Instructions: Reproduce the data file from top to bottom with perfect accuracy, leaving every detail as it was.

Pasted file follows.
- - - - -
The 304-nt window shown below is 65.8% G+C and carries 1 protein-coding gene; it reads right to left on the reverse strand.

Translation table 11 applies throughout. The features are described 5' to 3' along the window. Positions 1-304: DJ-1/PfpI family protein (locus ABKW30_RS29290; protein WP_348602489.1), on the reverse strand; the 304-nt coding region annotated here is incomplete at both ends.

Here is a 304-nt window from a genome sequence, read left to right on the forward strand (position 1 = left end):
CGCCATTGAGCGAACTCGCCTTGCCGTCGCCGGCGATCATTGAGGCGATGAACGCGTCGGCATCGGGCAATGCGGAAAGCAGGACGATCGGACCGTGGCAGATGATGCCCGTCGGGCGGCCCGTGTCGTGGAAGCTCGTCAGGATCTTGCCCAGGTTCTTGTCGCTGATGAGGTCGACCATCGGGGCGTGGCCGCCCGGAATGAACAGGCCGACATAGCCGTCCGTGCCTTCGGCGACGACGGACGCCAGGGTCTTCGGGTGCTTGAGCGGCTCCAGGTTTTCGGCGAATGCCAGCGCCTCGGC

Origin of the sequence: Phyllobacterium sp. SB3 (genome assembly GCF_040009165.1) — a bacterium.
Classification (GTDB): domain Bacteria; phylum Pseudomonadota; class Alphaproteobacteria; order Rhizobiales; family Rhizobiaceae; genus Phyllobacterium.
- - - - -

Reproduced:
The 304-nt window shown below is 65.8% G+C and carries 1 protein-coding gene; it reads right to left on the reverse strand.

Translation table 11 applies throughout. The features are described 5' to 3' along the window. Positions 1-304: DJ-1/PfpI family protein (locus ABKW30_RS29290; protein WP_348602489.1), on the reverse strand; the 304-nt coding region annotated here is incomplete at both ends.

Here is a 304-nt window from a genome sequence, read left to right on the forward strand (position 1 = left end):
CGCCATTGAGCGAACTCGCCTTGCCGTCGCCGGCGATCATTGAGGCGATGAACGCGTCGGCATCGGGCAATGCGGAAAGCAGGACGATCGGACCGTGGCAGATGATGCCCGTCGGGCGGCCCGTGTCGTGGAAGCTCGTCAGGATCTTGCCCAGGTTCTTGTCGCTGATGAGGTCGACCATCGGGGCGTGGCCGCCCGGAATGAACAGGCCGACATAGCCGTCCGTGCCTTCGGCGACGACGGACGCCAGGGTCTTCGGGTGCTTGAGCGGCTCCAGGTTTTCGGCGAATGCCAGCGCCTCGGC

Origin of the sequence: Phyllobacterium sp. SB3 (genome assembly GCF_040009165.1) — a bacterium.
Classification (GTDB): domain Bacteria; phylum Pseudomonadota; class Alphaproteobacteria; order Rhizobiales; family Rhizobiaceae; genus Phyllobacterium.